The Heart of Strategic Leadership and Strategic Management: Conundrums, Ambidextrous Agility, and Relationships

The Heart of Strategic Leadership and Strategic Management: Conundrums, Ambidextrous Agility, and Relationships

Nancy Kymn Harvin Rutigliano (SUNY Empire State College, USA), David Starr-Glass (University of New York in Prague, Czech Republic) and Angela Benedetto (University of California – Los Angeles, USA)
Copyright: © 2017 |Pages: 10
DOI: 10.4018/978-1-5225-1049-9.ch078
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Abstract

In reviewing the rich and diverse chapters that have been incorporated into this Encyclopedia, a number of threads and themes emerge. This chapter, which serves as a conclusion to the Encyclopedia, explores some of these themes. All strategic work presents a fundamental conundrum: strategy requires the simultaneous commitment to what has been decided and openness to continuous change. The conundrum can be moderated, although not resolved, through a pervasive appreciation of agility and ambidexterity within the organization's culture and by its leaders. However, the strategy paradox can also be accentuated – even to the point of organizational dysfunctionality, paralysis, and destruction – by viewing strategic leadership and strategic management as two separate functions. The article explores strategy work in terms of the putative fracturing into leading and managing components, and suggests that their holistic and synergistic integrity needs to be restored. The article also explains why relations, relationships, and relationality lie at the heart of all strategy work.
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Commitment, Agility, And Ambidexterity

The conundrum inevitably materializes when organizations and their leaders engage in strategical considerations; it also features predominantly in the histories of corporations that have experienced spectacular downturns and failures, such as Nokia and Kodak (Doz & Kosonen, 2008; Raynor, 2007).

By definition, a strategic perspective “evokes peering far into the future, making strong choices and holding firm commitments, unwaveringly deploying resources to implement them, and having every senior executive single-mindedly and individually dedicated to achieving them” (Doz & Kosonen, 2008, p. 95). Strategic considerations require the making of clear and irrevocable decisions, a decisive commitment to those choices, and an equally determined commitment to their implementation. However, in the complex organizational world in which strategic decisions have to be implemented, any strategic realignment requires a significant degree of agility, a terms that “evokes staying nimble and flexible, open to new evidence, always ready to reassess past choices and change direction in light of new developments, and willing and able to turn on a dime” (p. 95).

Others have framed the strategy conundrum in terms of ambidexterity, which is the organization’s ability to simultaneously pursue and balance two disparate objectives:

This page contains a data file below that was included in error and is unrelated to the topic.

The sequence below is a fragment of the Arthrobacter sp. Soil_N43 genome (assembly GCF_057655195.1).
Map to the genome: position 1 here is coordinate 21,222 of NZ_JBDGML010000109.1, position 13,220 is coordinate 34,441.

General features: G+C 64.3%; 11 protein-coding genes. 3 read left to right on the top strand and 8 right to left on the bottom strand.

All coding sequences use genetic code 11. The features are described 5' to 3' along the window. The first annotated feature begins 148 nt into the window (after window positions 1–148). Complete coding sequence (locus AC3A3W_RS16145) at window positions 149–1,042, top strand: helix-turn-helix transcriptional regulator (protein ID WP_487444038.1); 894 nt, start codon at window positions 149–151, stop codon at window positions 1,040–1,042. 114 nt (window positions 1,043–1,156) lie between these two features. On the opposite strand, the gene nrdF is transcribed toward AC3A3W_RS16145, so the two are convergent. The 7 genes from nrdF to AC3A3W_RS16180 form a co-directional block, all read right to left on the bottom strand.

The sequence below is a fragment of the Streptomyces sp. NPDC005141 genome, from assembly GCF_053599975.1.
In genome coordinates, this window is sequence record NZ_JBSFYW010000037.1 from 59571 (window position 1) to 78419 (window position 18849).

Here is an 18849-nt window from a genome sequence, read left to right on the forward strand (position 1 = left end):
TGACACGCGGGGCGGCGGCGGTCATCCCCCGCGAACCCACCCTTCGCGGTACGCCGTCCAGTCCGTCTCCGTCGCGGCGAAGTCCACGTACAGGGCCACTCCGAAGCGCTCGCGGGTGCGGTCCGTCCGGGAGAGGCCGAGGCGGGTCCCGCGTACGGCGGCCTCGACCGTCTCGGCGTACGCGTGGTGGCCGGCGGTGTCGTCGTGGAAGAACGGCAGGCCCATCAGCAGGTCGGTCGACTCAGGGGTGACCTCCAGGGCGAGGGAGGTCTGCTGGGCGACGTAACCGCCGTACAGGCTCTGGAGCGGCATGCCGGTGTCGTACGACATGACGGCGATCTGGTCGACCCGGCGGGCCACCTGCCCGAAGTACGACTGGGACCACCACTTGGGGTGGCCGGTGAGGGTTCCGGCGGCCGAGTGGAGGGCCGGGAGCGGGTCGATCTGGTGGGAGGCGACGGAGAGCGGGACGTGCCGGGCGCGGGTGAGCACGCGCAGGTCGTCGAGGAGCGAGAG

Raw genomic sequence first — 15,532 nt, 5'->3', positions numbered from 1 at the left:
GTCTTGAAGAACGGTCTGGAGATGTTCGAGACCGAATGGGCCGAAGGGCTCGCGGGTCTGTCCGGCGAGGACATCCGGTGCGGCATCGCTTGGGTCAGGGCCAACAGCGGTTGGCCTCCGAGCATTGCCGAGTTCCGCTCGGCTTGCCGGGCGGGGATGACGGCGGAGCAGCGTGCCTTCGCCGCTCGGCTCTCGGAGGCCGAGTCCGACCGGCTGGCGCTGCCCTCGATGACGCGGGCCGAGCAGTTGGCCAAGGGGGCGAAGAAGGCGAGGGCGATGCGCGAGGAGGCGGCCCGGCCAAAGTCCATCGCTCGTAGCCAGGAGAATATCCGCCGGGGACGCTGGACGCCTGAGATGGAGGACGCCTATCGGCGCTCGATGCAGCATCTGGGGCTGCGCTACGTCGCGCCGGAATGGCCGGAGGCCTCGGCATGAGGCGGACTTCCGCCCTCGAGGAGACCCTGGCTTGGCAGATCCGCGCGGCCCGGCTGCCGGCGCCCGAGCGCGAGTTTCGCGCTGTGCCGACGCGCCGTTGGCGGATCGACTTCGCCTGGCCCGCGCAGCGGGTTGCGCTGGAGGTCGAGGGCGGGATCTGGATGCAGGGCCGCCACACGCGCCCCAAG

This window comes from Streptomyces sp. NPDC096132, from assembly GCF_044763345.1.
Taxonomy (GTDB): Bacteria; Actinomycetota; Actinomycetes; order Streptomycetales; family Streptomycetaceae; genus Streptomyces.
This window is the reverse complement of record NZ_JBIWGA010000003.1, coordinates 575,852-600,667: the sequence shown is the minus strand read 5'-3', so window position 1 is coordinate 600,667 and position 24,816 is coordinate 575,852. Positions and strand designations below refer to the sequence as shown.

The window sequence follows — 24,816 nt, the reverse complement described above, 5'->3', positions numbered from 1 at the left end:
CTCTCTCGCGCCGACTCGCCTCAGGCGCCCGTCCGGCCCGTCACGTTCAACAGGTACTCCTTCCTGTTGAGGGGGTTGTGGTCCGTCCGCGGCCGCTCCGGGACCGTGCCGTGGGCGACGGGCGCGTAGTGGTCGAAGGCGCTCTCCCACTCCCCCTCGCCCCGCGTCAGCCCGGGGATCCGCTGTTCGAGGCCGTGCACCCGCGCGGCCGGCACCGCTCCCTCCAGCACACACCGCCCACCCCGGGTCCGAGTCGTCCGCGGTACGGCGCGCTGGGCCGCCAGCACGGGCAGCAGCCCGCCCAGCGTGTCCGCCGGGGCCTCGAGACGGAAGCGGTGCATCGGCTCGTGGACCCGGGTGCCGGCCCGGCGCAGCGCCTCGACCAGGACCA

• 1.

    Manufacturing efficiency, in which the firm exploits and consumes historic and current resources, advantages, and opportunities; and

  • 2.

    Strategic flexibility, in which the firm explores and seeks out new resources, advantages, and opportunities (Adler, Goldoftas, & Levine, 1999; Blarr, 2012; Gibson & Birkinshaw, 2004).

Key Terms in this Chapter

Strategy: An intended course of action designed to attain specific goals and outcomes that are considered desirable or advantageous. Strategy is fluid and continuous revised. It critically recognizes the internal strengths and weaknesses of the organization at least as well as it recognizes the anticipated opportunities and threats in the external operating environment. Strategy is informed by past experience, present insights, and future expectations and, consequently, all strategy is accompanied by risk.

Strategy Paradox: Raynor (2007) , who developed the notion, defined the strategy paradox as follows: “The most successful firms often have more in common with failed organizations than with those that have managed merely to survive. In fact, the very traits that we have come to identify as determinants of success are also the ingredients of failure. And so it turns out that the opposite of success is not failure, it is mediocrity” (p. 1).

Leadership: The art of communicating a vision – which might initially seem distant and unattainable – and of inspiring, motivating, and empowering individuals to recognize, accept, and realize that vision.

Organizational Ambidexterity: From the Latin – two-sided, that is using both hands with equal facility. Applied metaphorically to the organization, ambidexterity recognizes that for its long-term survival the firm must be equally adept in two things: (1) The exploitation of sufficient resources, advantages, and opportunities to ensure current viability; and (2) The exploration for new resources, advantages, and opportunities to ensure its future success.

Management: The skillful art of planning, organizing, and directing the activities within an organization. Management must reconcile the organization’s ongoing day-to-day present with it future. It must also engage with, and be expressed through, people – the individuals, groups, and teams that constitute the being and vitality of any organization.

Strategy Work: The thoughtful consideration of the relationships that the organization has within its external task environment, within its internal constituents and stakeholders, and between internal and external domains. Strategy work focuses on the artful creation, strengthening, weakening, or dissolution of relational connections in order to optimize the organization’s future success and wellbeing.

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